# What are the equations/values for Rayleigh Fading, path loss and log-normal shadowing?

I am to use the following equation as part of a model for a wireless communications network:

I would like to know the specific parts of the eqautions:

"k" - is this the Boltzmann constant?

"v" - I have read that the minimum value of this can be 2, but how do I calculate it or what is the formula for it?

"xi" (zero-mean log-normal shadowing) - how do I calculate this/what is the formula for this? (could it be the Friis equation?)

"F" the equation just says that this corresponds to Rayleigh fading but it isn't clear what this means.

This part of a model is taken from the following paper: http://thesai.org/Downloads/Volume9No1/Paper_55-An_Energy_Efficient_User_Centric_Approach.pdf

A full and complete answer to your question would be be too long to write as your question touches on many different losses. If you want a complete treatment you can read Chapter 2 and 3 of the free wireless book by Goldsmith linked HERE.

The "channel gain" is the sum of all losses that the transmitted signal experiences before it finally reaches the receiver. The three losses are the i) path loss, ii) slow fading loss and the iii) fast fading loss. The slow fading loss follows a log-normal distribution and the fast fading loss follows either a riciean distribution or a rayleigh distribution. Both these distributions take a parameter $$\\sigma\$$ which depends on the environment so you have to search and find the empirical value of $$\\sigma\$$ which corresponds with your particular environment. If you calculating an instantaneous loss you can just pick a value from these distributions for each time instance but if you are performing a link budget then you need to integrate each of these distributions and find the worst case loss.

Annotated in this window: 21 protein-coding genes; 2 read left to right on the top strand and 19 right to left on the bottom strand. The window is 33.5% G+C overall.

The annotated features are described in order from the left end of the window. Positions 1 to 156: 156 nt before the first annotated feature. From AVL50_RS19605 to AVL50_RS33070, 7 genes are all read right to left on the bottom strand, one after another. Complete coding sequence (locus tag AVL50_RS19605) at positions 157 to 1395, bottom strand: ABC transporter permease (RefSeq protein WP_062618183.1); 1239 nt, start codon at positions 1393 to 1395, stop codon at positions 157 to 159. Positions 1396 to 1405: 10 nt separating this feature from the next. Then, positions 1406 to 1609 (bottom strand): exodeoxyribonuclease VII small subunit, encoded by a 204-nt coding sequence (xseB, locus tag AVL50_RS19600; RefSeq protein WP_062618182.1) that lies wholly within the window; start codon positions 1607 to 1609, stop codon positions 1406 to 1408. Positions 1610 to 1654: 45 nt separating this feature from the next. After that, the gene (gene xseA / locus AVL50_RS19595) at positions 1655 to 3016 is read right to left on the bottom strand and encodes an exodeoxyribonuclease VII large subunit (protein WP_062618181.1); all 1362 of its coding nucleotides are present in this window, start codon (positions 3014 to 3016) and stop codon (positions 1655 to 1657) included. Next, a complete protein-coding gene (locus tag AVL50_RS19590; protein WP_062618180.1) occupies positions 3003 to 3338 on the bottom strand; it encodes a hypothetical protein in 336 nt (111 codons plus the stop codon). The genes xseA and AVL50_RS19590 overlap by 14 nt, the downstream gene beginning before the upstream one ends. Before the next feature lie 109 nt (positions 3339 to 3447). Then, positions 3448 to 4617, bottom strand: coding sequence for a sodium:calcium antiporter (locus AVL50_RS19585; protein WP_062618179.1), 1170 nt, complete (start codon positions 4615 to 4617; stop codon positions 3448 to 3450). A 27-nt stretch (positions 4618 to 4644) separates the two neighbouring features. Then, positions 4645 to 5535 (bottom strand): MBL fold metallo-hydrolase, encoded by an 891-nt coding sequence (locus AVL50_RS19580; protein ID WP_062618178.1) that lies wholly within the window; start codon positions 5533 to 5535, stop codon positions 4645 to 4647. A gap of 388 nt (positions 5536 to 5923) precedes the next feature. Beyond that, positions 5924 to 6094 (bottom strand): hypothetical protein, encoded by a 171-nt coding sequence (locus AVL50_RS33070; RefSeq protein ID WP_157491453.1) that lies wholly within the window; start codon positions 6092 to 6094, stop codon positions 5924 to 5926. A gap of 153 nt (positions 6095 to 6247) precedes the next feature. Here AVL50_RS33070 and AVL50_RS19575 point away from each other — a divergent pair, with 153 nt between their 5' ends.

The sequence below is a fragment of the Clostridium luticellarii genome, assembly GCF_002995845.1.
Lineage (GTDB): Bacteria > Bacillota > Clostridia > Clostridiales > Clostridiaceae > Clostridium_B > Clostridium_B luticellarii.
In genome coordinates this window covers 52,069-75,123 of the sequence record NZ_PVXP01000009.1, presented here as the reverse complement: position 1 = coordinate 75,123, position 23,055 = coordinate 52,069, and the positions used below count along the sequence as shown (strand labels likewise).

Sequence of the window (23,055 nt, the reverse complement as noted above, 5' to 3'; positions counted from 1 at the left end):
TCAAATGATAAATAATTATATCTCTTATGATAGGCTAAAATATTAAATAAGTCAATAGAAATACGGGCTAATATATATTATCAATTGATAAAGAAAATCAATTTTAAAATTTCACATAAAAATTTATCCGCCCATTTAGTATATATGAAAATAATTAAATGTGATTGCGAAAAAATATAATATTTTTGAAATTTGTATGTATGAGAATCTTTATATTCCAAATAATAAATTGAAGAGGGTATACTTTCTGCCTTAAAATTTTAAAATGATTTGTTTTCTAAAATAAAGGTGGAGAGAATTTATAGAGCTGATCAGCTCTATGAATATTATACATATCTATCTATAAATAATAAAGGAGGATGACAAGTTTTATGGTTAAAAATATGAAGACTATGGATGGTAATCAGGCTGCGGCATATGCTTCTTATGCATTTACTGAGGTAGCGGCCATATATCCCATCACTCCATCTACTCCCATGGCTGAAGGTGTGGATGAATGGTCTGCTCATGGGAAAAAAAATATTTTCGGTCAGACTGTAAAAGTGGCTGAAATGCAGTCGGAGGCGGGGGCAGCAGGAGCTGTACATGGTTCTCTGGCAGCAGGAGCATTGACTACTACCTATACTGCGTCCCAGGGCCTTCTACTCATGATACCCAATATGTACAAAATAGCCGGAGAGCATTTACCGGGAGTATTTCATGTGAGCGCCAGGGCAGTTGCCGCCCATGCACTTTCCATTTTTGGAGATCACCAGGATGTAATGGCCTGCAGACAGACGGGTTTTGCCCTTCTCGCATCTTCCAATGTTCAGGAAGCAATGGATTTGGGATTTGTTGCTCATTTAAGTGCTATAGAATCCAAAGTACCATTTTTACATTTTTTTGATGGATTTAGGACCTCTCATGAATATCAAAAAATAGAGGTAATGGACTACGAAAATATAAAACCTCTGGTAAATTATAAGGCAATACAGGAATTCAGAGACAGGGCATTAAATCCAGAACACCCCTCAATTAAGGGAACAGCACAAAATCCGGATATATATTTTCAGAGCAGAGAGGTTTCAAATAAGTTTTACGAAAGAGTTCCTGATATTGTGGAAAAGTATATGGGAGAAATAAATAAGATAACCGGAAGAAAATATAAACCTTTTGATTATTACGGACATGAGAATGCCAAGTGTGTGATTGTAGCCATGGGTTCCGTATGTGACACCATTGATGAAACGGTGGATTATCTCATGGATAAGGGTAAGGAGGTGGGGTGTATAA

In the model you have linked to, the authors have the path loss represented as $$\\left(\kappa - \upsilon\log _{10} d_{i,j} \right)\$$ (Which is odd as this is usually represented as something like $$\\left(\kappa - 10 \upsilon\log _{10} d_{i,j} \right)\$$, even in the reference the authors cite). The path loss is the loss you get from Friis equation.

In the paper, the slow fading loss has been represented in the form $$\(\xi _{i,s,j})\$$ and the fast fading loss $$\\left(10 \log_{10} F_{i,s,j}\right)\$$.

So in general when perfoming a link budget you would have $$\P_r = P_t - G_c\$$ where $$\P_r\$$ is power received, $$\P_t\$$ is power transmitted and $$\G_c\$$ is channel link gain. The channel link gain is evaluated as

$$G_c = L_{\text{PATH}} + L_{\text{SLOW}} + L_{\text{FAST}}$$

where

$$L_{\text{PATH}} \approx \text{(FRIIS LOSS)} = G_t + G_r + 10\log_{10} \left(\frac{\lambda}{4\pi d}\right)^2$$

For the slow fading loss with a margin of $$\p\$$ in an environment with a value of $$\\sigma\$$ of $$\\sigma _s\$$. The value of $$\p\$$ is the probability (i.e between 0 and 1) that an instantaneous slow fading loss will be more than $$\L_{\text{SLOW}}\$$. You can take $$\p\$$ to be a high value such as 0.95. $$\L_{\text{SLOW}}\$$ = $$\\xi\$$ will be found by solving for $$\\xi\$$ in the formula

$$p = \text{CDF of Normal Distribution} = \frac{1}{2} \left[ 1 + \text{erfc}\left( \frac{\xi}{\sigma _s \sqrt{2}} \right) \right]$$

Similarly for fast fading you have $$\L_{\text{FAST}} = 10\log _{10} F\$$ where $$\F\$$ is found by solving

$$p = \text{CDF of Rayleigh Distribution} = 1 - e^{\frac{-F}{2 \sigma _f ^2}}$$

You can get typical values of $$\\sigma _s\$$ for various environments and get information on evaluating the instantaneous loss from the answer to this QUESTION.